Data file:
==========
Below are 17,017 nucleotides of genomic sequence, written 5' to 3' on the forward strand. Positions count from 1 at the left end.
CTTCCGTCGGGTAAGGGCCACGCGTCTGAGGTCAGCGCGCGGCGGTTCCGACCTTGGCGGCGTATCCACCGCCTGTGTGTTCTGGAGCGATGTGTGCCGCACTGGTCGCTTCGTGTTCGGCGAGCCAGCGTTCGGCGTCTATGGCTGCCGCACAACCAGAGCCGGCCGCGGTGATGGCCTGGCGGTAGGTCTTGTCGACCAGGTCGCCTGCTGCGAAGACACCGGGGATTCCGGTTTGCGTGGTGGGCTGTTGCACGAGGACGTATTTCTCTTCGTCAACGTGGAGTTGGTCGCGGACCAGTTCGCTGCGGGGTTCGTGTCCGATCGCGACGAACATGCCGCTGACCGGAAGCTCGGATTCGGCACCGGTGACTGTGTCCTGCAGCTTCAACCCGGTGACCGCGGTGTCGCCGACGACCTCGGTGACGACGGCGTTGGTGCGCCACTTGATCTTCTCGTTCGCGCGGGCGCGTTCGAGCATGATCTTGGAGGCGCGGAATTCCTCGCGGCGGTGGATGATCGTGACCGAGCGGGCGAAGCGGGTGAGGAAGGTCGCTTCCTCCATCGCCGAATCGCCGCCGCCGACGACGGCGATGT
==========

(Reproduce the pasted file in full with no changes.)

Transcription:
Below are 17,017 nucleotides of genomic sequence, written 5' to 3' on the forward strand. Positions count from 1 at the left end.
CTTCCGTCGGGTAAGGGCCACGCGTCTGAGGTCAGCGCGCGGCGGTTCCGACCTTGGCGGCGTATCCACCGCCTGTGTGTTCTGGAGCGATGTGTGCCGCACTGGTCGCTTCGTGTTCGGCGAGCCAGCGTTCGGCGTCTATGGCTGCCGCACAACCAGAGCCGGCCGCGGTGATGGCCTGGCGGTAGGTCTTGTCGACCAGGTCGCCTGCTGCGAAGACACCGGGGATTCCGGTTTGCGTGGTGGGCTGTTGCACGAGGACGTATTTCTCTTCGTCAACGTGGAGTTGGTCGCGGACCAGTTCGCTGCGGGGTTCGTGTCCGATCGCGACGAACATGCCGCTGACCGGAAGCTCGGATTCGGCACCGGTGACTGTGTCCTGCAGCTTCAACCCGGTGACCGCGGTGTCGCCGACGACCTCGGTGACGACGGCGTTGGTGCGCCACTTGATCTTCTCGTTCGCGCGGGCGCGTTCGAGCATGATCTTGGAGGCGCGGAATTCCTCGCGGCGGTGGATGATCGTGACCGAGCGGGCGAAGCGGGTGAGGAAGGTCGCTTCCTCCATCGCCGAATCGCCGCCGCCGACGACGGCGATGT